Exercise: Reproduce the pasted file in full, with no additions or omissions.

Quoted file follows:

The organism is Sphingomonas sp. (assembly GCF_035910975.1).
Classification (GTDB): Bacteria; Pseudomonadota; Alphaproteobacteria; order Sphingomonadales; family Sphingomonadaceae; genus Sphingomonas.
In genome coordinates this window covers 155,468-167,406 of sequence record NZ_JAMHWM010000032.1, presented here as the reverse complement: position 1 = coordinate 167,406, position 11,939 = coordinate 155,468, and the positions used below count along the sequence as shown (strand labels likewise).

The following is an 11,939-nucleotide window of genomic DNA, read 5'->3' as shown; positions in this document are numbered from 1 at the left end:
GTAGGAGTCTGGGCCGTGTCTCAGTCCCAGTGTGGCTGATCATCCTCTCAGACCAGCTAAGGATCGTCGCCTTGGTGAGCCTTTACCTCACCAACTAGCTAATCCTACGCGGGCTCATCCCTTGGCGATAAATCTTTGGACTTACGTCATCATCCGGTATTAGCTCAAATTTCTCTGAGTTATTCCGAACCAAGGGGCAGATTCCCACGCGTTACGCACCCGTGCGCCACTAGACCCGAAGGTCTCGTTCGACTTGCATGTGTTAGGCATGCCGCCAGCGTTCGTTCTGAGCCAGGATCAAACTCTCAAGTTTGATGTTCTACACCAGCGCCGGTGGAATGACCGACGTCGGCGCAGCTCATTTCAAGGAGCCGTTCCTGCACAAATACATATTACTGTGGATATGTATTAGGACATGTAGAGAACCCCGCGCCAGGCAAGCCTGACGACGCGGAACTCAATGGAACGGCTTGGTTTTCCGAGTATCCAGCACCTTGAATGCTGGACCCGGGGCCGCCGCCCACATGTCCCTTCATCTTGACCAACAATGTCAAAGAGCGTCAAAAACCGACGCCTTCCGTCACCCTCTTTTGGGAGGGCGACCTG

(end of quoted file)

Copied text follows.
The organism is Sphingomonas sp. (assembly GCF_035910975.1).
Classification (GTDB): Bacteria; Pseudomonadota; Alphaproteobacteria; order Sphingomonadales; family Sphingomonadaceae; genus Sphingomonas.
In genome coordinates this window covers 155,468-167,406 of sequence record NZ_JAMHWM010000032.1, presented here as the reverse complement: position 1 = coordinate 167,406, position 11,939 = coordinate 155,468, and the positions used below count along the sequence as shown (strand labels likewise).

The following is an 11,939-nucleotide window of genomic DNA, read 5'->3' as shown; positions in this document are numbered from 1 at the left end:
GTAGGAGTCTGGGCCGTGTCTCAGTCCCAGTGTGGCTGATCATCCTCTCAGACCAGCTAAGGATCGTCGCCTTGGTGAGCCTTTACCTCACCAACTAGCTAATCCTACGCGGGCTCATCCCTTGGCGATAAATCTTTGGACTTACGTCATCATCCGGTATTAGCTCAAATTTCTCTGAGTTATTCCGAACCAAGGGGCAGATTCCCACGCGTTACGCACCCGTGCGCCACTAGACCCGAAGGTCTCGTTCGACTTGCATGTGTTAGGCATGCCGCCAGCGTTCGTTCTGAGCCAGGATCAAACTCTCAAGTTTGATGTTCTACACCAGCGCCGGTGGAATGACCGACGTCGGCGCAGCTCATTTCAAGGAGCCGTTCCTGCACAAATACATATTACTGTGGATATGTATTAGGACATGTAGAGAACCCCGCGCCAGGCAAGCCTGACGACGCGGAACTCAATGGAACGGCTTGGTTTTCCGAGTATCCAGCACCTTGAATGCTGGACCCGGGGCCGCCGCCCACATGTCCCTTCATCTTGACCAACAATGTCAAAGAGCGTCAAAAACCGACGCCTTCCGTCACCCTCTTTTGGGAGGGCGACCTG